U.S. Treasury yields edged up Wednesday in choppy trade after the Federal Reserve’s policy update showed senior central bankers expected a rate hike until the end of 2023, one year later than the market’s expectations.
What are Treasurys doing?
The 10-year Treasury note yield
climbed 4.1 basis points to 1.664%, after hitting its highest levels since Jan. 2020, while the 2-year note rate
was down 1.2 basis points to 0.139%. The 30-year bond yield
gained 6.1 basis points to 2.455%, around its highest since November 2019. Bond prices move inversely to yields.
What’s driving Treasurys?
The Fed released its policy statement and updated economic projections on Wednesday. The so-called dot plot showed members of the Fed’s rate-setting committee expected the central bank to keep rates on hold through 2023.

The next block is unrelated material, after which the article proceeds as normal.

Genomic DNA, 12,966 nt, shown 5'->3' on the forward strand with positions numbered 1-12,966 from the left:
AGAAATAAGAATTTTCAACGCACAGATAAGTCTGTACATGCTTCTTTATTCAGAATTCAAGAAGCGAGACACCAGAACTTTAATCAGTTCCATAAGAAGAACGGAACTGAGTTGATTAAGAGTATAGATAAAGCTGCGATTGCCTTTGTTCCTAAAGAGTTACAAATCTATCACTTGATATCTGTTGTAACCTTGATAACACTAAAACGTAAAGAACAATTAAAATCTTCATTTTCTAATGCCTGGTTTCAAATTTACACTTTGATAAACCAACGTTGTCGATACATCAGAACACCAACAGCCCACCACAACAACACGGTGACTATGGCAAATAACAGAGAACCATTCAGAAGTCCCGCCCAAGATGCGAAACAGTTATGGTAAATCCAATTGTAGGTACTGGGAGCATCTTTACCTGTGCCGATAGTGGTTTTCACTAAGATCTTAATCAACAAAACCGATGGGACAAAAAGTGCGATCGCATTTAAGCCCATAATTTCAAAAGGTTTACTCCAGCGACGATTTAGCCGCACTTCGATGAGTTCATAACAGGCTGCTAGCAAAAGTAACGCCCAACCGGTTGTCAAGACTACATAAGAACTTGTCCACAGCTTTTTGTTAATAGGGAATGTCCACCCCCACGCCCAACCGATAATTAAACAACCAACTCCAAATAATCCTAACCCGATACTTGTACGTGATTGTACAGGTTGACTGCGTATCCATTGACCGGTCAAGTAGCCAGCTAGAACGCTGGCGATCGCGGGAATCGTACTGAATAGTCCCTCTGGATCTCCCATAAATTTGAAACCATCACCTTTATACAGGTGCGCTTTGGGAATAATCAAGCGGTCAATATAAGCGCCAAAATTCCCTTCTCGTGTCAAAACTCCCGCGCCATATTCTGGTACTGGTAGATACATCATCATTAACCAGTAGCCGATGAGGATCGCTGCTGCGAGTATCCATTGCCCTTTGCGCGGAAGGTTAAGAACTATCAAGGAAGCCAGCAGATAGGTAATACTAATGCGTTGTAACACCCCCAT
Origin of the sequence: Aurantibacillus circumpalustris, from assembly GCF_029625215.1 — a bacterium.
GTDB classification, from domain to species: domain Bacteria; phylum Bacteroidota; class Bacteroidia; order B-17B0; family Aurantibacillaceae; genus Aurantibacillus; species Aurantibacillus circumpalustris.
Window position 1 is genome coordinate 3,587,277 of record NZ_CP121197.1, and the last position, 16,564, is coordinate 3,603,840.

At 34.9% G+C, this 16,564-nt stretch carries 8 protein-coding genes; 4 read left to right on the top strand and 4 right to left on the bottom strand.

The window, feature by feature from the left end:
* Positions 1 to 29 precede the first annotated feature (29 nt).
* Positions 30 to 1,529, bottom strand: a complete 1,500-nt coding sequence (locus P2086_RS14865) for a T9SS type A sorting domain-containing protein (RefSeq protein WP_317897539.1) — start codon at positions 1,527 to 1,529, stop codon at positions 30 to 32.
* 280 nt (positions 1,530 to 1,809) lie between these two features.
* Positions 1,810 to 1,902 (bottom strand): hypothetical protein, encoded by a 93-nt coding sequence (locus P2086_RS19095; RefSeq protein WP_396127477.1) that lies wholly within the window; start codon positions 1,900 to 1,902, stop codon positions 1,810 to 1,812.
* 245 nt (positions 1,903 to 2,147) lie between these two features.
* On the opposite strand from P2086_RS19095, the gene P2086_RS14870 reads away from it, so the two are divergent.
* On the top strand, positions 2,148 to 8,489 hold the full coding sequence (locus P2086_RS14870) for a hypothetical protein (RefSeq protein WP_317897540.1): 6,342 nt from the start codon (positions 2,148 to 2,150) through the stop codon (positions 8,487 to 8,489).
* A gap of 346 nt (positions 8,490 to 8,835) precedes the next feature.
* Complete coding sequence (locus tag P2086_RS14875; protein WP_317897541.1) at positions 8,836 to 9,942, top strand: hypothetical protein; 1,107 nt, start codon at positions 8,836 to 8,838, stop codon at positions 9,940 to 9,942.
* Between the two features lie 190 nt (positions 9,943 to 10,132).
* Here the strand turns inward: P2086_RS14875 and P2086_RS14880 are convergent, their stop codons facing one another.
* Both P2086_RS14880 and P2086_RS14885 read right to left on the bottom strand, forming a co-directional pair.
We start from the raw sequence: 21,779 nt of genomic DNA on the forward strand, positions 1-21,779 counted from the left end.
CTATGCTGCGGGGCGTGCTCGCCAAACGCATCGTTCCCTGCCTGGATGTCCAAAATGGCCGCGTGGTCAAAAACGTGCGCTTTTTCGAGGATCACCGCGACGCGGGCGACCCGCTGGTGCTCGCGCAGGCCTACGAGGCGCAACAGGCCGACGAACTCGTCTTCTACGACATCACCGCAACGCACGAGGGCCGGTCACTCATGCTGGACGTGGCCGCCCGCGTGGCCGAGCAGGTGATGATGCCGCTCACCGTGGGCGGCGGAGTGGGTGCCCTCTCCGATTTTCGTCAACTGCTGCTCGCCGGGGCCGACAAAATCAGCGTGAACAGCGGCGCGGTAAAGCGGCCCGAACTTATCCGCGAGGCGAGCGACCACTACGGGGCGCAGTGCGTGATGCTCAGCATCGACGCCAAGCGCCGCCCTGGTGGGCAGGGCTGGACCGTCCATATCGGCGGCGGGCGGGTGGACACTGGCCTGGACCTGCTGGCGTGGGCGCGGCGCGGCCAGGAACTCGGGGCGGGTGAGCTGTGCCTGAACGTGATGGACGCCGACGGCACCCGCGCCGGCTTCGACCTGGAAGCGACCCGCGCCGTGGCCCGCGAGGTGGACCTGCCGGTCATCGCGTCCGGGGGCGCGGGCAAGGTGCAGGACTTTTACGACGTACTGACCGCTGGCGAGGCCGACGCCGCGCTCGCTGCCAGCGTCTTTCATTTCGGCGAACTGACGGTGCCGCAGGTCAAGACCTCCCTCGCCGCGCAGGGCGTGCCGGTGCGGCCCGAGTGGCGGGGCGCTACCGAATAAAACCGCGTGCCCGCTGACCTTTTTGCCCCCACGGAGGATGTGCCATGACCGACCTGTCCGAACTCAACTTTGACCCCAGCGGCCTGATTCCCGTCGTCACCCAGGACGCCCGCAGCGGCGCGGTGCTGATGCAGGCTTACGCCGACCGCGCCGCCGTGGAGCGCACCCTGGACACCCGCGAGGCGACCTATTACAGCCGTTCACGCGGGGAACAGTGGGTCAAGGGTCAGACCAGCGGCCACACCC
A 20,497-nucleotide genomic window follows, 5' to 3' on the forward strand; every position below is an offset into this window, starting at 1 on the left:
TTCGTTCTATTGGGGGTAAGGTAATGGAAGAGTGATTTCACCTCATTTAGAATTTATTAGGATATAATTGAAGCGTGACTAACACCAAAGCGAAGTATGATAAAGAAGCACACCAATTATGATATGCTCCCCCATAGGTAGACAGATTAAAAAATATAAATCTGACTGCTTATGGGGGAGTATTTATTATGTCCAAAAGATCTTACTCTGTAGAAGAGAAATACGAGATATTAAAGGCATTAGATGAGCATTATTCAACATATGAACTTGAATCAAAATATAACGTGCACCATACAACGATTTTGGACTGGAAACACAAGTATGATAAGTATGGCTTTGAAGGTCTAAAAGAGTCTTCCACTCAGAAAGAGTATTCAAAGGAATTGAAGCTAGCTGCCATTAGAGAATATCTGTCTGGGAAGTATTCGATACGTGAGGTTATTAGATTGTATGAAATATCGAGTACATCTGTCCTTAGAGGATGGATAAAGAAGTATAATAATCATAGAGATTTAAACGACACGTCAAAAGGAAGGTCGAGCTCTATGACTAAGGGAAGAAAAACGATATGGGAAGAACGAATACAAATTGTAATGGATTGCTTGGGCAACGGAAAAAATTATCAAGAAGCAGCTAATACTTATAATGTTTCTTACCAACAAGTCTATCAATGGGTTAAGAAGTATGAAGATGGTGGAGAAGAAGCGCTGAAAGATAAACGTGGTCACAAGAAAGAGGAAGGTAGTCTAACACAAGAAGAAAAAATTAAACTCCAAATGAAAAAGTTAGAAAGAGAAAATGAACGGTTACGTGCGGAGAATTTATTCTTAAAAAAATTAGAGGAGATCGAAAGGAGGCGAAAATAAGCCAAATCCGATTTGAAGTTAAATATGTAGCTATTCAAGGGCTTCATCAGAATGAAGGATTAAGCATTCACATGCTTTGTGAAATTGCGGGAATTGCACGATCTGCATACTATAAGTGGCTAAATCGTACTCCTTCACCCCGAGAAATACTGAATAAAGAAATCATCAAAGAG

The projections showed inflation 2021 PCE inflation estimate to 2.4% from 1.8%, but then sliding back to around 2% in the following year.
It suggested the central bank still saw the inflationary impulse from Joe Biden’s $1.9 trillion stimulus bill may be fleeting, and unable to prompt the central bank to hike rates materially under its average inflation targeting framework, or AIT, which specifies the Fed will only raise rates once it stays substantially over 2% for a sustained period.
Since the Fed last released forecasts in December, the yield on ten-year Treasury bonds has risen by over 0.7 percentage points as investors have priced in higher interest rates and inflation.
In U.S. data Wednesday, housing starts ran at an annualized pace of 1.42 million, a drop of over 10% in February. Building permits saw a similar drop to a 1.68 million pace.
What did market participants say?
“There is no indication that the Fed is shifting its stance toward a more hawkish bias and its statement is largely unchanged in its direction and guidance,” said Steven Oh, global head of credit and fixed income at PineBridge Investments. “The markets pricing of rate hikes in 2023 is counter to the Fed’s dot plot forecasts.”